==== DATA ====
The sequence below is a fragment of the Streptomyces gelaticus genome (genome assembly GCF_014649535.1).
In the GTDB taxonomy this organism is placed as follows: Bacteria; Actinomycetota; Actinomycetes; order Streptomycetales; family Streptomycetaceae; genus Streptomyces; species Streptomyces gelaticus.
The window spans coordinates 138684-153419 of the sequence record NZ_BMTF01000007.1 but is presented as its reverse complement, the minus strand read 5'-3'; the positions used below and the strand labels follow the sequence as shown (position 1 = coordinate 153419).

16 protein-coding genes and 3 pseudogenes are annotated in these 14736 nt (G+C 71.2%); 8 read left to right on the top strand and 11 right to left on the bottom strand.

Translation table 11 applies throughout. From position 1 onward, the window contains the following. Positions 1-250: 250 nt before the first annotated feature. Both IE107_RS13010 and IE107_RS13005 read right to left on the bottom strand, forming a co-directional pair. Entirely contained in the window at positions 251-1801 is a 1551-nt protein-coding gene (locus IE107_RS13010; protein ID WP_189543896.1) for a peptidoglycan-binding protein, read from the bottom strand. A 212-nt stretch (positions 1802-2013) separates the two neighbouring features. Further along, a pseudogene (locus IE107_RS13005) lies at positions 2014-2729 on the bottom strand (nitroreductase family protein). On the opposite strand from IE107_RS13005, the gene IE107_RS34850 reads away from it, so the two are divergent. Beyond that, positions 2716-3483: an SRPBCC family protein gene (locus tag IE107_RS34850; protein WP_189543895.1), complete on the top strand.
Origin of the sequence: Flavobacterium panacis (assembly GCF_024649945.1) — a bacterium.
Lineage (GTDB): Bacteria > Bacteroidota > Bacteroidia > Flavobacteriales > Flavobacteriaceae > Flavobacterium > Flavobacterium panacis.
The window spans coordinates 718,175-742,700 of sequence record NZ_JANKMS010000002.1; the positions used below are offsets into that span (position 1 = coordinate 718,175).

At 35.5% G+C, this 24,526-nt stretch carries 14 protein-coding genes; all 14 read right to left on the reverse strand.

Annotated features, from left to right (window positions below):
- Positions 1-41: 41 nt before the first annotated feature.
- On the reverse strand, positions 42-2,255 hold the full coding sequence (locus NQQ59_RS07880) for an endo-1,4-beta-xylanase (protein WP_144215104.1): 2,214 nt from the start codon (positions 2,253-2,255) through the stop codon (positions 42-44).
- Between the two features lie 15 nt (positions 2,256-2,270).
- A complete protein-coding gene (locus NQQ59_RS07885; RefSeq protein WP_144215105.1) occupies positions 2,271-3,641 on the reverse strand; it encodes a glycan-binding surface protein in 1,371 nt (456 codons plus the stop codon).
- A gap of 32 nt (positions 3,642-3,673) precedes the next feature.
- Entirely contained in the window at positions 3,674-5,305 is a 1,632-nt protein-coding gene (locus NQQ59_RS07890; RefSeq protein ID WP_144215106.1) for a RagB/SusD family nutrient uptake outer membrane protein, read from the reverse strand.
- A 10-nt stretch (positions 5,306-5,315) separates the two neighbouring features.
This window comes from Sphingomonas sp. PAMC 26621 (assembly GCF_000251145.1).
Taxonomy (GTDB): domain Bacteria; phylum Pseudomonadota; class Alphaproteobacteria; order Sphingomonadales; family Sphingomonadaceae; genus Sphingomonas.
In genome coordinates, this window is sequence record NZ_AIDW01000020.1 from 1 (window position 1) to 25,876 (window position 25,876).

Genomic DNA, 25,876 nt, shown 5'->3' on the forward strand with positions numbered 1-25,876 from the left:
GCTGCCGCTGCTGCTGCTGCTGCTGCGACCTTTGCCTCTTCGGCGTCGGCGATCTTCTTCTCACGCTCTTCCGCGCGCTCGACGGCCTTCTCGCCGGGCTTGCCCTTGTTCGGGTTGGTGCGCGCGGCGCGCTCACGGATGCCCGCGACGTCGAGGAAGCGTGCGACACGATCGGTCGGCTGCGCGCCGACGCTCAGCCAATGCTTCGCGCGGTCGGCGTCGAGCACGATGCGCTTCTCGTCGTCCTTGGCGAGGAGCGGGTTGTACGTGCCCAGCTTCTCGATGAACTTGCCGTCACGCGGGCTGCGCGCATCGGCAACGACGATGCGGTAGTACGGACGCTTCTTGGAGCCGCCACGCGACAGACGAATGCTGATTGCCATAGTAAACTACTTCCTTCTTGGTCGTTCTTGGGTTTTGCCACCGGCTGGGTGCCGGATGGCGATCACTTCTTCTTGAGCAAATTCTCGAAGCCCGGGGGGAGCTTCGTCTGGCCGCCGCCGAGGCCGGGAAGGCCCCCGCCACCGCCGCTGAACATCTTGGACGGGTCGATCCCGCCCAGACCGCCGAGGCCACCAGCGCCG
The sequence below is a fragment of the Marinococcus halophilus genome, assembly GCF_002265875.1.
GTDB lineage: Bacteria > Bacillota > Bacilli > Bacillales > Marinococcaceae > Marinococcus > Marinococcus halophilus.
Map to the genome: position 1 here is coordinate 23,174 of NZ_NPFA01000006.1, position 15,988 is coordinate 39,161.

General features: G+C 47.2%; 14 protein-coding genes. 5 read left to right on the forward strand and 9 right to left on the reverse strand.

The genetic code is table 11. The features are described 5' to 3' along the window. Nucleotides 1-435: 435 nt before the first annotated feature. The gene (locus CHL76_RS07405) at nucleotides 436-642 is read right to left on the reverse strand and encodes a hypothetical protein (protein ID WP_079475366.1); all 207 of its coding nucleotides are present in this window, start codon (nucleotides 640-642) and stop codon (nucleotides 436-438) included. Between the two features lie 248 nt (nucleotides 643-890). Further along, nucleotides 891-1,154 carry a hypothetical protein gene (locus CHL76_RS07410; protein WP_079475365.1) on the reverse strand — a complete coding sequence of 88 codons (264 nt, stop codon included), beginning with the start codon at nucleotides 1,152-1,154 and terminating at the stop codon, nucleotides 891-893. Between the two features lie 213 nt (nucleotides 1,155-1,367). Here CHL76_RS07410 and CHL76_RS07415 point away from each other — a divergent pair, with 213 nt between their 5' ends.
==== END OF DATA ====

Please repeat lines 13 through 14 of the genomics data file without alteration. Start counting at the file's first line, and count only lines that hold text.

- Between the two features lie 15 nt (positions 2,256-2,270).
- A complete protein-coding gene (locus NQQ59_RS07885; RefSeq protein WP_144215105.1) occupies positions 2,271-3,641 on the reverse strand; it encodes a glycan-binding surface protein in 1,371 nt (456 codons plus the stop codon).